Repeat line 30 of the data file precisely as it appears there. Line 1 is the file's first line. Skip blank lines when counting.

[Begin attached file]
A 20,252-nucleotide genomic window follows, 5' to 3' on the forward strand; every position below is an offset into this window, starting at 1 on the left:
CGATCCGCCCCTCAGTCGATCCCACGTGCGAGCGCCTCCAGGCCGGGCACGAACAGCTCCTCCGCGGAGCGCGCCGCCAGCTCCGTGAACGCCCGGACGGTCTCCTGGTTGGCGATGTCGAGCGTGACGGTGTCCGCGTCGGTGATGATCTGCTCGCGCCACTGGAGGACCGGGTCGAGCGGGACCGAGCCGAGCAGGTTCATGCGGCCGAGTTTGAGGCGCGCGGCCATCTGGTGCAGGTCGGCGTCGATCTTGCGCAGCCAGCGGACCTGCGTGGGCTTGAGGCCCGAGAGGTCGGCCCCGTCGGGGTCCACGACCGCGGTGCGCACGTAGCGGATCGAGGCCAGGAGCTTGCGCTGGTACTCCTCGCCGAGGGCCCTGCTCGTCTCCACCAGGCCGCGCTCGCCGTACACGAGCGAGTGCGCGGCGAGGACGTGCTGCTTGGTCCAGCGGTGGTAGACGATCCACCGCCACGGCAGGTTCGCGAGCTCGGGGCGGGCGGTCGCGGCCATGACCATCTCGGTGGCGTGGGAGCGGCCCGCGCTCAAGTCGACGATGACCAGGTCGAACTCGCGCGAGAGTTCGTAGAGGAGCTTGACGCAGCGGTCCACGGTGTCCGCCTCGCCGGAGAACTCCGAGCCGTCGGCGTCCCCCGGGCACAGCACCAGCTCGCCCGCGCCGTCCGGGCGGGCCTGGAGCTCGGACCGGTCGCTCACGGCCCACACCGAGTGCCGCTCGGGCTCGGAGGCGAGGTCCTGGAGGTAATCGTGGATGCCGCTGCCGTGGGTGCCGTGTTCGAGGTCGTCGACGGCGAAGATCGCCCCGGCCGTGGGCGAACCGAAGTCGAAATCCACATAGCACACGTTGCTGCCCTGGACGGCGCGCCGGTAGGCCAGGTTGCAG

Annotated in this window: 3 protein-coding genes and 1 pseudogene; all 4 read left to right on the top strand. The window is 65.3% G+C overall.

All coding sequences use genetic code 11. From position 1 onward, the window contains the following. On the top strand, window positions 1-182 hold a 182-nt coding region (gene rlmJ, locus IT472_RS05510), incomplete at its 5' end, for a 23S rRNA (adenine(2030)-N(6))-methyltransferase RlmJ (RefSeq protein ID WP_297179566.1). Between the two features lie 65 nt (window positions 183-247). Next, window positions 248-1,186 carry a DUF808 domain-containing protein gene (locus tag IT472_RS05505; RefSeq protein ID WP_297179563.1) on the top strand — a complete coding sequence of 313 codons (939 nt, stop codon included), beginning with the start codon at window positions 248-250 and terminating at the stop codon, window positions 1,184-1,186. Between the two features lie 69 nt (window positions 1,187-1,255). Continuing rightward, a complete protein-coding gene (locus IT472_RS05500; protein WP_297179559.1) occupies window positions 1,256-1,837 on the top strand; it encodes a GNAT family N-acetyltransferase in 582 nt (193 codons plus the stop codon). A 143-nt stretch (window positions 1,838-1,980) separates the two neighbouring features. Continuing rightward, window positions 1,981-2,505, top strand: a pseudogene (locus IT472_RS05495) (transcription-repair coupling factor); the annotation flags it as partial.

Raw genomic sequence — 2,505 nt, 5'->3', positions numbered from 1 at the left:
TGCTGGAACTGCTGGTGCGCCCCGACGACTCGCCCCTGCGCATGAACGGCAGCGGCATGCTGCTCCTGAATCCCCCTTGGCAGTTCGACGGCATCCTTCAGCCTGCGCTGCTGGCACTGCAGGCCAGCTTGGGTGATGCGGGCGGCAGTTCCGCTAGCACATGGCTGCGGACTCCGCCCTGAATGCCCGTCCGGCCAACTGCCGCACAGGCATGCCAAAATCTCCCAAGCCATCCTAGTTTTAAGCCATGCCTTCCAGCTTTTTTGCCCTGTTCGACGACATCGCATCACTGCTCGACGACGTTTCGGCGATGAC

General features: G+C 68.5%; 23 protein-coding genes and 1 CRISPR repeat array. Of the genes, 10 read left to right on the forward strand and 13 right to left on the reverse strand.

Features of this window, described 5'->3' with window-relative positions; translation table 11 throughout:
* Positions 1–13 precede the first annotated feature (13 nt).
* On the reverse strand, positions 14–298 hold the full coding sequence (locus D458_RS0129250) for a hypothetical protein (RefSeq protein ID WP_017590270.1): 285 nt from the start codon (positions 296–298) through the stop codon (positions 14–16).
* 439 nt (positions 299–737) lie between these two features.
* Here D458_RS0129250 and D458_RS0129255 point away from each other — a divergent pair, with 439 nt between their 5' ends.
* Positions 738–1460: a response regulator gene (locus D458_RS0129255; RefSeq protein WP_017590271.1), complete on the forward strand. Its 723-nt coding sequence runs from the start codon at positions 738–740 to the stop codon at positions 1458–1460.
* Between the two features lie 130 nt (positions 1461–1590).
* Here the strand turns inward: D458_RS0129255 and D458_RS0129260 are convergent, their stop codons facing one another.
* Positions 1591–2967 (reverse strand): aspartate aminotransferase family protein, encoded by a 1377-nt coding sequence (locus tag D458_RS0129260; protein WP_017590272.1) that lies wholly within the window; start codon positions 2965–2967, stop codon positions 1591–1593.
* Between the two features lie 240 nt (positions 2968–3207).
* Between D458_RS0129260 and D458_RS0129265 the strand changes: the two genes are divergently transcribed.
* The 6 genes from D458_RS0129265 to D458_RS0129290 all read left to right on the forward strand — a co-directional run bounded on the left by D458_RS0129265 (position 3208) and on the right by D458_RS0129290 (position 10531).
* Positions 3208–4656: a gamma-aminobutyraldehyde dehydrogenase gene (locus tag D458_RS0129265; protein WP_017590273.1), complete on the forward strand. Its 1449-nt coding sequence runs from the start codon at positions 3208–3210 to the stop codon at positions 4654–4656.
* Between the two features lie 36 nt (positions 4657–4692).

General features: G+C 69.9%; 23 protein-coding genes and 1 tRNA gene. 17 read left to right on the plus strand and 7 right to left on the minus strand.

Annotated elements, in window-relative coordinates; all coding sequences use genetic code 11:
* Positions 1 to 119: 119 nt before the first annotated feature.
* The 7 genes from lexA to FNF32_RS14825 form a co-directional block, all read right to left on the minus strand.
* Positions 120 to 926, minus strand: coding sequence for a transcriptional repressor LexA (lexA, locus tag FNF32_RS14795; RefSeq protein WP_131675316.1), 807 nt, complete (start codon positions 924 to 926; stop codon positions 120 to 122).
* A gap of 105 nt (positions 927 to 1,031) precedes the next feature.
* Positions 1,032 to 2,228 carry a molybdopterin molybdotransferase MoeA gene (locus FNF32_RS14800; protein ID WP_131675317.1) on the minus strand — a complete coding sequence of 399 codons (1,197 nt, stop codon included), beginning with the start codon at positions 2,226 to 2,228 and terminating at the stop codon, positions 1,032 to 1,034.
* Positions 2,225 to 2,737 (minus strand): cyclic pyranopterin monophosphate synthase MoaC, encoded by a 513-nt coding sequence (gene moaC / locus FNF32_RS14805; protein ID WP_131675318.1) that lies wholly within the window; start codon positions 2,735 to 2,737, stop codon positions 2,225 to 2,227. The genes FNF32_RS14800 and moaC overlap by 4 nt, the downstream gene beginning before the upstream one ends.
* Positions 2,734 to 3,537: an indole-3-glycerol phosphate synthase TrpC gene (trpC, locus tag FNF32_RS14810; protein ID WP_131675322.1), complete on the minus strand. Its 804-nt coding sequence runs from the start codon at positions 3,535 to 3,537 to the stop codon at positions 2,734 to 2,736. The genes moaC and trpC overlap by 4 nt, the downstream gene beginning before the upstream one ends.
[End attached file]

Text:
* Positions 2,734 to 3,537: an indole-3-glycerol phosphate synthase TrpC gene (trpC, locus tag FNF32_RS14810; protein ID WP_131675322.1), complete on the minus strand. Its 804-nt coding sequence runs from the start codon at positions 3,535 to 3,537 to the stop codon at positions 2,734 to 2,736. The genes moaC and trpC overlap by 4 nt, the downstream gene beginning before the upstream one ends.